The papers emphasize, “By that remark J.W. did not intend to deliver the message that she would have sex with Hayden in exchange for release. The remark was in the nature of a rhetorical statement while in an emotional state of extreme distress.”

Hayden continued to say that J.W. had outstanding warrants. J.W. had no way of knowing that he had not notified any of those other jurisdictions that she was in custody.

“J.W. was in great fear,” the papers report. “Hayden said, ‘Follow me.’”

The papers allege that Hayden escorted J.W. down a number of hallways.

“Hayden took J.W. into a boiler room in the City of Ferguson jail,” the papers charge. “Hayden then unbuttoned his pants, removed his penis.”

The papers report that J.W. was too afraid to resist his command for her to perform oral sex on him. She nonetheless seems to have proved herself the wrong woman to assault.

“J.W. captured some of Hayden’s pubic hairs in her hand,” the papers report.

She held on to the hair as Hayden led her further back into the boiler room.

“Hayden then had J.W. bend over and he indicated that he was going to have intercourse with her,” the papers say. “Because she was afraid, J.W. did not resist.”

The papers suggest that Hayden was careful not to leave any DNA-laden material.

“Hayden ejaculated in his hand,” the papers allege. “Hayden then released J.W. from jail custody via a side door to the building… Hayden told J.W. words to the effect of, ‘Run and stay close to the building.’”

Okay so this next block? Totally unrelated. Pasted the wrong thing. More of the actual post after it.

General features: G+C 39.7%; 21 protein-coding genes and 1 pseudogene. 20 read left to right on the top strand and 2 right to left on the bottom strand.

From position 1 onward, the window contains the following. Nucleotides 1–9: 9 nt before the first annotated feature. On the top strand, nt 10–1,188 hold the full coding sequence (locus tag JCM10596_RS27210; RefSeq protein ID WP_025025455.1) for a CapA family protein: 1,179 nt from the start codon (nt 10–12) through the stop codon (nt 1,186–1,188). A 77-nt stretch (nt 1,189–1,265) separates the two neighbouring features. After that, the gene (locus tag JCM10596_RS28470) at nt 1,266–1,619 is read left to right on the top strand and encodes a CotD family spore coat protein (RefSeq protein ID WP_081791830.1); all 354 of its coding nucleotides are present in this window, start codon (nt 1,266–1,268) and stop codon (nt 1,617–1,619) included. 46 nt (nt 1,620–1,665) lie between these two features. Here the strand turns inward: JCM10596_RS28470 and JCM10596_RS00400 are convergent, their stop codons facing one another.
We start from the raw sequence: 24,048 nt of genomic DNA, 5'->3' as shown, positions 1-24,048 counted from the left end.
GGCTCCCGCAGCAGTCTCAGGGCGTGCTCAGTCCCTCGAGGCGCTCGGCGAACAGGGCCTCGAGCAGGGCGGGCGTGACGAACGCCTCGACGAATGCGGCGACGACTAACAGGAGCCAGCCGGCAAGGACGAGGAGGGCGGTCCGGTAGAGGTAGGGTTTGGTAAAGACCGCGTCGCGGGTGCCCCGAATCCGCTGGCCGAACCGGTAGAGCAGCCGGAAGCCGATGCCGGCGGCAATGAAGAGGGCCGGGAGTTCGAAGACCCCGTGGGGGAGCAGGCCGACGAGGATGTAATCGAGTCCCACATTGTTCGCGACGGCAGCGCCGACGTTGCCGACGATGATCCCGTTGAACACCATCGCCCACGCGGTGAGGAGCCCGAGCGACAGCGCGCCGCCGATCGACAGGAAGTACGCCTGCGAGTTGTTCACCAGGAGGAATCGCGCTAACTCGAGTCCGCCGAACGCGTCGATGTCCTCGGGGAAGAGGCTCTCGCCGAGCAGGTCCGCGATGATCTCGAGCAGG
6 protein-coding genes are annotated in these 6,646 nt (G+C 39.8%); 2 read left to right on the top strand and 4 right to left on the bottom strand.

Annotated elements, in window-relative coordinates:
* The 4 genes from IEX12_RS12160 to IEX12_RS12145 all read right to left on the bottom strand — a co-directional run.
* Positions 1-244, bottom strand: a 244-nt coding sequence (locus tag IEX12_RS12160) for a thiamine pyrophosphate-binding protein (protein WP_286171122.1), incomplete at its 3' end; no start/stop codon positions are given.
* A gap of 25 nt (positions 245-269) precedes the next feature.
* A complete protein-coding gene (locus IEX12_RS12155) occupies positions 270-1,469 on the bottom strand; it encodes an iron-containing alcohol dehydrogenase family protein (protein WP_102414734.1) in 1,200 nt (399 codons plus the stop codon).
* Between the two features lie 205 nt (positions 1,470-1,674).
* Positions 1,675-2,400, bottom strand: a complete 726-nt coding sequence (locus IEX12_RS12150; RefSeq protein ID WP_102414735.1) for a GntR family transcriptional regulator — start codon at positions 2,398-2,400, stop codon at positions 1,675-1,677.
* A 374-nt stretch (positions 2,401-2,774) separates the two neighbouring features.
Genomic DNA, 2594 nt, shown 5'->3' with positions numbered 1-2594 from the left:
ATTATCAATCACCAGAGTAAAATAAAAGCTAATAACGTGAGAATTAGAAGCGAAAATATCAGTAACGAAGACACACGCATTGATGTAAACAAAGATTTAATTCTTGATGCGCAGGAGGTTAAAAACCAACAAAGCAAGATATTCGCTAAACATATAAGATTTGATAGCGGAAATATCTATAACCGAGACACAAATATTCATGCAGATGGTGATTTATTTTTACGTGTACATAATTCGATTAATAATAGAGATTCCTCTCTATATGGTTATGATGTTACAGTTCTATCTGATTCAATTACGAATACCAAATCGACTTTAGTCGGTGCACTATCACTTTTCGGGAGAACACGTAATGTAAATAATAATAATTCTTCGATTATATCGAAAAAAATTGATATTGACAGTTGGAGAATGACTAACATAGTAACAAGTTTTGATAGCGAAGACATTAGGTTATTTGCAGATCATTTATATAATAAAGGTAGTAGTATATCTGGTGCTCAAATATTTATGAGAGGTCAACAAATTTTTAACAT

The papers suggest that this was to avoid security cameras. Hayden might well have imagined he had no further worries, that he was at the very worst in the realm of “he said, she said.” He does not seem to have anticipated that she could have maintained such remarkable presence of mind.

“Immediately after the rape, J.W. went to a Subway restaurant across the street and retained a bag to hold the captured pubic hair,” the papers go on to recount.

J.W’s sister came and took her to a hospital emergency room. Investigators from the St. Louis County Police responded. J.W. presented them with her evidence.

“DNA analysis has confirmed that the public hair is from Hayden,” the papers say.

One remaining question, a question the authorities have not yet answered, is why they took more than a year to arrest Hayden when such seemingly damning evidence was available almost immediately. And then he was charged not with forcible rape, but with having sex with a prisoner and then aiding her escape. His attorney says he will be pleading not guilty at his arraignment in December.

Another lawyer closely associated with the case has indicated that the FBI had become involved in the investigation. That suggests the feds may have come across the stalled case after the shooting of Michael Brown, when U.S. Attorney General Eric Holder ordered a larger investigation into the way law enforcement is conducted in Ferguson.

Even though J.W. and Hayden are both black, she felt only right in filing a federal civil-rights suit on Friday against him and the City of Ferguson. The suit charges that she was denied due process by being raped by a correction officer while in custody.

“The conduct of City of Ferguson law enforcement in engaging in repeated acts of violence and constitutional violations against the citizenry constitutes a pattern,” the suit charges. “The city has taken inadequate steps or no steps at all to control the violent acts of its law-enforcement personnel.”

Another federal lawsuit, one in which a man was arrested in a case of mistaken identity and then charged with destroying property by bleeding on the uniforms of the Ferguson cops who allegedly beat him, was tossed out by a lower court judge who ruled the complainant’s injuries were not sufficiently serious. That case is due to be heard by an appeals court next month.